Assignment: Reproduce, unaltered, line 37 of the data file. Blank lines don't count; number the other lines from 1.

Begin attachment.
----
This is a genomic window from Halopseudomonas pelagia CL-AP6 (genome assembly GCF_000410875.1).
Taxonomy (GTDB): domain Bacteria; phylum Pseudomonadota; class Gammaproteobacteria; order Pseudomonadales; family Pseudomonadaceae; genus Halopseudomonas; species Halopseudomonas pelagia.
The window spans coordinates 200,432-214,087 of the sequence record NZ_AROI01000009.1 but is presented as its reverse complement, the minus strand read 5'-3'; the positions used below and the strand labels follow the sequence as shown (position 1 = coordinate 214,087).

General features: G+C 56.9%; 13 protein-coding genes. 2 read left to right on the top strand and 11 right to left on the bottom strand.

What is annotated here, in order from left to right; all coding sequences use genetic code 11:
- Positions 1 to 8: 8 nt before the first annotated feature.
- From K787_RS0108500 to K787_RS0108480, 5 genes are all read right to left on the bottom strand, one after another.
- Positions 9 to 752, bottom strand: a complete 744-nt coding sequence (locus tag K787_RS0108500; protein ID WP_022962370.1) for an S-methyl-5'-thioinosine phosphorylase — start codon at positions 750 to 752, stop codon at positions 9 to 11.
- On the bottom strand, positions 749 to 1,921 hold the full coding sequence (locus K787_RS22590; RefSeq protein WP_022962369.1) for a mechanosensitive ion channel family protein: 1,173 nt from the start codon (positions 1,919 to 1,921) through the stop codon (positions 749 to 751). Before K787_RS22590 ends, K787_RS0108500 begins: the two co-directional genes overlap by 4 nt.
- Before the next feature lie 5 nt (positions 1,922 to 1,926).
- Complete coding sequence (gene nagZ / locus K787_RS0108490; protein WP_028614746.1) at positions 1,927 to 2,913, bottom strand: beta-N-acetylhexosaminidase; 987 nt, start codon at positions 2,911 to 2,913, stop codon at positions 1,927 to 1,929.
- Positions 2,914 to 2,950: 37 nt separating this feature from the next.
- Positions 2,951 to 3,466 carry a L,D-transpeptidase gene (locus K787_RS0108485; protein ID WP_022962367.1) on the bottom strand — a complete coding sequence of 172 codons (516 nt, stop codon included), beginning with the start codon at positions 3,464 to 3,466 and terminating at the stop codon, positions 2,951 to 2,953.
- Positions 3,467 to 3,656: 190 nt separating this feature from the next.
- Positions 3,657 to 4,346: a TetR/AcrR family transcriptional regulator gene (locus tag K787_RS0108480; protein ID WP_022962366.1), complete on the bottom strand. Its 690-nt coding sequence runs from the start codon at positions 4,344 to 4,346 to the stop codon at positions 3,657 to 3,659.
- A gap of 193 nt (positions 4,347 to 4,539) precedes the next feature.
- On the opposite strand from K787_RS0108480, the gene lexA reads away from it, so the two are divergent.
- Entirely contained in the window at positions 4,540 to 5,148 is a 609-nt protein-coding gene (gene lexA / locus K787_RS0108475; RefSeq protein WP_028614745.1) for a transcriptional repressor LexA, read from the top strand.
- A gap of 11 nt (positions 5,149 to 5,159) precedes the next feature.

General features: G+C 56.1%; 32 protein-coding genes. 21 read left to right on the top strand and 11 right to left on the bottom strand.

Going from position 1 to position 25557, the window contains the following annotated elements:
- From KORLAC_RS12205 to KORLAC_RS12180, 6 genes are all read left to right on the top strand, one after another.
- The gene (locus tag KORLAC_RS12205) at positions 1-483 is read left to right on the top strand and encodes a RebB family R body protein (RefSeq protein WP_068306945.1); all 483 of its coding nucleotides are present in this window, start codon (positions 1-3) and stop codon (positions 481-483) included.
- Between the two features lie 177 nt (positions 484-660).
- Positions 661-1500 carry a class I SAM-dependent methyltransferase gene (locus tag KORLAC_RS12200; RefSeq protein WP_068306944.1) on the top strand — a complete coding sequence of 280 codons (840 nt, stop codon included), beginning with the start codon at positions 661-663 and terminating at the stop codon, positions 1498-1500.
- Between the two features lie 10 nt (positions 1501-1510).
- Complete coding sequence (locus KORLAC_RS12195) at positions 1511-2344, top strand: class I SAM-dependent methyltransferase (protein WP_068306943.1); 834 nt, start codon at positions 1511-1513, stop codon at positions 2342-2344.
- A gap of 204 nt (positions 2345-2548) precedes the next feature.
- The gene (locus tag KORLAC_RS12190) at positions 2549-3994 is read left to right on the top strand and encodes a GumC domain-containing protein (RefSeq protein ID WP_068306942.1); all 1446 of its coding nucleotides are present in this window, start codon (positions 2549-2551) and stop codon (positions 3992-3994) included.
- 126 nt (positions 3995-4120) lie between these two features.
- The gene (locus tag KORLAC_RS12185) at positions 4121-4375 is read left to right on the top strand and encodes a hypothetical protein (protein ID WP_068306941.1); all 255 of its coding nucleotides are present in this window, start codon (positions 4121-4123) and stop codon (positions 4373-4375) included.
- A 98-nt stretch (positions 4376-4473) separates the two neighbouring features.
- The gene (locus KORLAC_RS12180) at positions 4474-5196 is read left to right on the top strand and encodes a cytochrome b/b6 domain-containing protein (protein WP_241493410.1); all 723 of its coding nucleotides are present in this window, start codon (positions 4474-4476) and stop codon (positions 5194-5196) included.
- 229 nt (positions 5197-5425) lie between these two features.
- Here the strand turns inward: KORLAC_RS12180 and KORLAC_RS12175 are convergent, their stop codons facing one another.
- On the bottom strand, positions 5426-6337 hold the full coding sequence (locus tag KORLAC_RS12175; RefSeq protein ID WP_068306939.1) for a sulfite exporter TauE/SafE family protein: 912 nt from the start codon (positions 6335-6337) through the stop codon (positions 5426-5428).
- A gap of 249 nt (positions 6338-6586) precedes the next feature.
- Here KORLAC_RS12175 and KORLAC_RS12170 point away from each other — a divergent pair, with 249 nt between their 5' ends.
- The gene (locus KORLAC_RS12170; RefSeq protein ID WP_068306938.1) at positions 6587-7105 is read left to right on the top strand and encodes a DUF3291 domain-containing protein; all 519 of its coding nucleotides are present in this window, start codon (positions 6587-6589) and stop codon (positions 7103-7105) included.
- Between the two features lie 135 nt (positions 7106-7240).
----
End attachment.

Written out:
- A gap of 249 nt (positions 6338-6586) precedes the next feature.